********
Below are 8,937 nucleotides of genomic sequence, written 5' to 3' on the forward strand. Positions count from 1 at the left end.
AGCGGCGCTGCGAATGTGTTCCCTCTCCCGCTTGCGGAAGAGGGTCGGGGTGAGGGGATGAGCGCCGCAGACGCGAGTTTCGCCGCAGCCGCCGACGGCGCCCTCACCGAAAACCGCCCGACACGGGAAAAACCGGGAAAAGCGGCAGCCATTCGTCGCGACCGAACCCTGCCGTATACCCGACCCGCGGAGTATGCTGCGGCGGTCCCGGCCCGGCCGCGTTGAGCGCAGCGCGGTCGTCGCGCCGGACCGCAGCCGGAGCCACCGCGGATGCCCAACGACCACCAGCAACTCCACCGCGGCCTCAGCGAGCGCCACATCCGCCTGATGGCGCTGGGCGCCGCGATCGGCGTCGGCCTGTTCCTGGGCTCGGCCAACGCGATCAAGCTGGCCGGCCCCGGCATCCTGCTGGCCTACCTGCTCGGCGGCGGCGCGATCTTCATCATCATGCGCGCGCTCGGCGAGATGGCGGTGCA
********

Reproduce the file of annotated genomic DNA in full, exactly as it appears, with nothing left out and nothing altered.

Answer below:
Below are 8,937 nucleotides of genomic sequence, written 5' to 3' on the forward strand. Positions count from 1 at the left end.
AGCGGCGCTGCGAATGTGTTCCCTCTCCCGCTTGCGGAAGAGGGTCGGGGTGAGGGGATGAGCGCCGCAGACGCGAGTTTCGCCGCAGCCGCCGACGGCGCCCTCACCGAAAACCGCCCGACACGGGAAAAACCGGGAAAAGCGGCAGCCATTCGTCGCGACCGAACCCTGCCGTATACCCGACCCGCGGAGTATGCTGCGGCGGTCCCGGCCCGGCCGCGTTGAGCGCAGCGCGGTCGTCGCGCCGGACCGCAGCCGGAGCCACCGCGGATGCCCAACGACCACCAGCAACTCCACCGCGGCCTCAGCGAGCGCCACATCCGCCTGATGGCGCTGGGCGCCGCGATCGGCGTCGGCCTGTTCCTGGGCTCGGCCAACGCGATCAAGCTGGCCGGCCCCGGCATCCTGCTGGCCTACCTGCTCGGCGGCGGCGCGATCTTCATCATCATGCGCGCGCTCGGCGAGATGGCGGTGCA